The Atlantic

A New Day for Queer People in the South

North Carolina’s ban on local protections for LGBTQ people expires today. But more fights lie ahead.
Source: Sean Gallup / Getty

CHAPEL HILL, N.C.—Allison Scott has waited years for this day to come. This day, specifically. Scott’s job is advocating for LGBTQ rights in the South, and for four years, her home state of North Carolina has prohibited towns and cities from passing new protections for queer people. Today, that ban is finally dead—and North Carolina has an opportunity to change the reputation it earned in the 2016 fight over H.B. 2, the so-called bathroom bill.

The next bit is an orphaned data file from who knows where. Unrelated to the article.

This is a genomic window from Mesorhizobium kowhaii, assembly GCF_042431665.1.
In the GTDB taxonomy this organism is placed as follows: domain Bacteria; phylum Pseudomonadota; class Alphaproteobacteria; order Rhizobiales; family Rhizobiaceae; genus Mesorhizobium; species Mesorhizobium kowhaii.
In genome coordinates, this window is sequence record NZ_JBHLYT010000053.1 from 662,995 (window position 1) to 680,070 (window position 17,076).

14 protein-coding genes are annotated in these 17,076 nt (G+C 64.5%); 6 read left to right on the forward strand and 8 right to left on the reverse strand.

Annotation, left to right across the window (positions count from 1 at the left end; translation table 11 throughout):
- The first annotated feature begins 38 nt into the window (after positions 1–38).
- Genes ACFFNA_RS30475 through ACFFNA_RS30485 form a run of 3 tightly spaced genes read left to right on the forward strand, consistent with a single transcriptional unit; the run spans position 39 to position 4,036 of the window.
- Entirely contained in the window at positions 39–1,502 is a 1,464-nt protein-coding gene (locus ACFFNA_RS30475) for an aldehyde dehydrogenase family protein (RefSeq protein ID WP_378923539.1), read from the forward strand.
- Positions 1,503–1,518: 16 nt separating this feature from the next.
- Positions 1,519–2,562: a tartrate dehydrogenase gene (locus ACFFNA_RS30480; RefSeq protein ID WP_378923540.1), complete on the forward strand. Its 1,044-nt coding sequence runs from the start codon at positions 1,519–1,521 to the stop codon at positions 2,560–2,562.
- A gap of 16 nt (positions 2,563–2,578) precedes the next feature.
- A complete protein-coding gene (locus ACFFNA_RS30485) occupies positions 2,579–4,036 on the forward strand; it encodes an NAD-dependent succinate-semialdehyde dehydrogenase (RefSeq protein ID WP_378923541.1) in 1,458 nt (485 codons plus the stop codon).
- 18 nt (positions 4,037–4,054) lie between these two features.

Scott, the director of policy and programs at the Asheville-based Campaign for Southern Equality, believes that, despite its , H.B. 2 encouraged homophobia and transphobia in North Carolina and across the country. The bill passed just a few months after Scott came out as a transgender woman.

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